This assessment provides the major in religious studies the opportunity to demonstrate her achievement of the outcomes of the major. The student engages in a simulation requiring aesthetic discernment, analytic understanding of basic religious concepts, moral sensitivity and responsibility, and application of religious themes to a particular profession. She relates her support areas to her studies in religion by giving a final oral presentation to a designated audience. Finally, she does a written analysis of her thinking and decision making through the course of the assessment. This activity is scheduled during the mid-semester assessment week of the student's final semester.

Prerequisite(s): Senior RL Majors in their final semester.

RL-475 Rel Studies Design: Christian Ministry (4 credits)

The student develops a theology of church and ministry, based on the biblical, theological, and ethical heritage of the Christian faith. She engages in theological and historical reflection on an area of Christian ministry specific to her career choice and examines the aesthetic, psychological, and educational foundation essential to this profession. Focusing on the ethical dilemmas of professional practice, she analyzes courses of authority and modes of moral decision making and works toward the integration of her personal belief and value system with the ethics, in theory and practice, of the profession.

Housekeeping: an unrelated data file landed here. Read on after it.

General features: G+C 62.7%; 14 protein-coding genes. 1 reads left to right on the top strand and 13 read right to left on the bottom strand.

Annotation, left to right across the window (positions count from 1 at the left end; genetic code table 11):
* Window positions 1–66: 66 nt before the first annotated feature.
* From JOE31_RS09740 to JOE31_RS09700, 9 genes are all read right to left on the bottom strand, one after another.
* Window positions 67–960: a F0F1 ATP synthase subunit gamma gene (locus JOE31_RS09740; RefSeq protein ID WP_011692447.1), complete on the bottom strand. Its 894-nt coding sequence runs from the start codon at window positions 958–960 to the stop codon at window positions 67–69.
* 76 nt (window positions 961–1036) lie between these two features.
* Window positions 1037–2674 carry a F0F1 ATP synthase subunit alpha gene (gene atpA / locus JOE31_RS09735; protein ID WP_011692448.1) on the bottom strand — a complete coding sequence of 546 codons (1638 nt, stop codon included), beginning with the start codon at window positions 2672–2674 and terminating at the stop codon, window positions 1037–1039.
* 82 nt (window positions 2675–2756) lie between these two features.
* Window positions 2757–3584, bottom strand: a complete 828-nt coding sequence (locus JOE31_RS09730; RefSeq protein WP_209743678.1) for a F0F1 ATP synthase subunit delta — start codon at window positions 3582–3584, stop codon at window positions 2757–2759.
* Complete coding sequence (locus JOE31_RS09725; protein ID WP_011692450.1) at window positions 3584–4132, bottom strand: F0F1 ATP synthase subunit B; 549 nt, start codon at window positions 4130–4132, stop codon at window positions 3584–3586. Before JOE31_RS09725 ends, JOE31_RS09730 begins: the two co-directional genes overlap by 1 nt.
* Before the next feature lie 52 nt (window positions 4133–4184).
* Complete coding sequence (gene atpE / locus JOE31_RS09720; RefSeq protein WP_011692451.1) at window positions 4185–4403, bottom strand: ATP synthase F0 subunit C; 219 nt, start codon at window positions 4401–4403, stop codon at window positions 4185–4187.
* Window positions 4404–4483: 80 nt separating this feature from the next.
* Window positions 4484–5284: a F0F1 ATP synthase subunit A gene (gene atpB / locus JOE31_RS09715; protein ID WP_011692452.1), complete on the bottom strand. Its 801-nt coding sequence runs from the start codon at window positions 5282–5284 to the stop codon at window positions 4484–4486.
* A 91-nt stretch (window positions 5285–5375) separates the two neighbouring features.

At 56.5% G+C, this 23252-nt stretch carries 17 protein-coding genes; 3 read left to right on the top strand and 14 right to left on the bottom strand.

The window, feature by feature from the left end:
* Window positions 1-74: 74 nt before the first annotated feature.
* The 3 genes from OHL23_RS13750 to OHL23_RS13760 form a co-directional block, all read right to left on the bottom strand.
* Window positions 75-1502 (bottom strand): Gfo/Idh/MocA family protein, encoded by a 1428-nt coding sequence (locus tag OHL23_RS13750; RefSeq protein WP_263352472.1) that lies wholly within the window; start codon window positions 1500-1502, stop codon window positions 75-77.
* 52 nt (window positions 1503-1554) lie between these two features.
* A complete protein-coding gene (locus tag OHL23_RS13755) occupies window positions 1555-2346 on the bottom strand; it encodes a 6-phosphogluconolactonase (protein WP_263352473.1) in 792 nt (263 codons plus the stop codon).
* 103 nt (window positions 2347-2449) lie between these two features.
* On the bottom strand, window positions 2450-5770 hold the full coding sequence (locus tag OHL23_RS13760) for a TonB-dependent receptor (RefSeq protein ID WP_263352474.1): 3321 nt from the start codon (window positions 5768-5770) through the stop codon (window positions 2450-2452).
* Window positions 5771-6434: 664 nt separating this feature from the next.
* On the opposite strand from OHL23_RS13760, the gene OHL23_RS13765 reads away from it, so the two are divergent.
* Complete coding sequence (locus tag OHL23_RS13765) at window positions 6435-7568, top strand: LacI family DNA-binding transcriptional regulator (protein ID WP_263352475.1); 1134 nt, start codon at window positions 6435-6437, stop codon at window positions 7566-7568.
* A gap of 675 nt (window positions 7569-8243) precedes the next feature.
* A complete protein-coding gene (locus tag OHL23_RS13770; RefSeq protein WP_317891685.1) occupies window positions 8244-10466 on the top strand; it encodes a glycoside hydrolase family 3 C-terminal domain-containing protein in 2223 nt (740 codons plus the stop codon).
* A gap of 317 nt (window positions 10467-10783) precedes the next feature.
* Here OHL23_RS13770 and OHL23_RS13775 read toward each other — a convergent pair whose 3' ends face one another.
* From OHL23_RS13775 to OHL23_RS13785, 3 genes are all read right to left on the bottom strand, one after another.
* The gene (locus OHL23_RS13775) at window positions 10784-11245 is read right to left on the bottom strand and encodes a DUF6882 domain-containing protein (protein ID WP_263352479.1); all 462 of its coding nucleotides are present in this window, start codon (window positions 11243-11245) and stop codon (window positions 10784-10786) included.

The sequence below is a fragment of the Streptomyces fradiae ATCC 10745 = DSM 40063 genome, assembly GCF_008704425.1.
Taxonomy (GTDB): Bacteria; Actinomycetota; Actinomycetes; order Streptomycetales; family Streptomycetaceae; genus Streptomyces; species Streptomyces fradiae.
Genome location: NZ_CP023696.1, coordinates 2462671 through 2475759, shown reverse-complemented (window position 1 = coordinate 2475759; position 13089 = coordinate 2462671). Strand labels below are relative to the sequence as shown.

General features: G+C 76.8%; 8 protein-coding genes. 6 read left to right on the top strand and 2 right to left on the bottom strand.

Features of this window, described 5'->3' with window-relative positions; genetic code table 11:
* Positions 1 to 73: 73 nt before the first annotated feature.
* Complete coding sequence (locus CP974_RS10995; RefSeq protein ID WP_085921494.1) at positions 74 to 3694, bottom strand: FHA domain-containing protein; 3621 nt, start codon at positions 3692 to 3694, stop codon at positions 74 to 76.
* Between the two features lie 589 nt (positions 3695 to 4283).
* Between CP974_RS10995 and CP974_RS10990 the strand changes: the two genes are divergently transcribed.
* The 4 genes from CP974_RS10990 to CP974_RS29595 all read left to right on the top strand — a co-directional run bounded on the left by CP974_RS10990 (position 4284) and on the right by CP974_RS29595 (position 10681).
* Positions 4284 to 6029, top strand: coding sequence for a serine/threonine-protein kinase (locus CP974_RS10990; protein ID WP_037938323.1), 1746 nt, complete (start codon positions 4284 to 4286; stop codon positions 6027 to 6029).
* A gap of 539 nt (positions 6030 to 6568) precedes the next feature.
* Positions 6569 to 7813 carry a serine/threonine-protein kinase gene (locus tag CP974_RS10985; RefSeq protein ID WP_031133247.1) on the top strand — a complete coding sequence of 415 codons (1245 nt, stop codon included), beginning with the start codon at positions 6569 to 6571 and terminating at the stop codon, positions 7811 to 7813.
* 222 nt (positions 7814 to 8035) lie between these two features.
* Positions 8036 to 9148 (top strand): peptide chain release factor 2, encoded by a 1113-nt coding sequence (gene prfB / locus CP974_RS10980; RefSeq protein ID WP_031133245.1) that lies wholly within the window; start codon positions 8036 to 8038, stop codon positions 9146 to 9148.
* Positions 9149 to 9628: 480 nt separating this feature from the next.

Prerequisite(s): For RL Majors: HUM-350 series, RL-350 and RL-375 completed. For other majors or ELS option students: Contact instructor if interested. Offered as an independent study.

RL-483 Advanced Internship Seminar (2 credits)

Based on her personal, academic, and professional goals and interests, the student does individual fieldwork at a job setting related to art and art applications. Her placement may involve planning and mounting exhibitions at an art museum, helping to maintain the permanent collection at a public museum, or learning the casting process in a foundry. An on-campus interdisciplinary seminar accompanies the internship, and helps her develop her professional abilities and effectively transfer classroom skills to the working world.

Prerequisite(s): Departmental consent, confer with advisor. Contact Internship Office for details and placement assistance.

RL-497 Independent Study (2 credits)

The student, with the approval of her advisor, identifies her area of special study and her learning goals. She designs her learning strategies, selects a mode of assessment, and formulates the evaluative criteria for demonstration of goal achievement.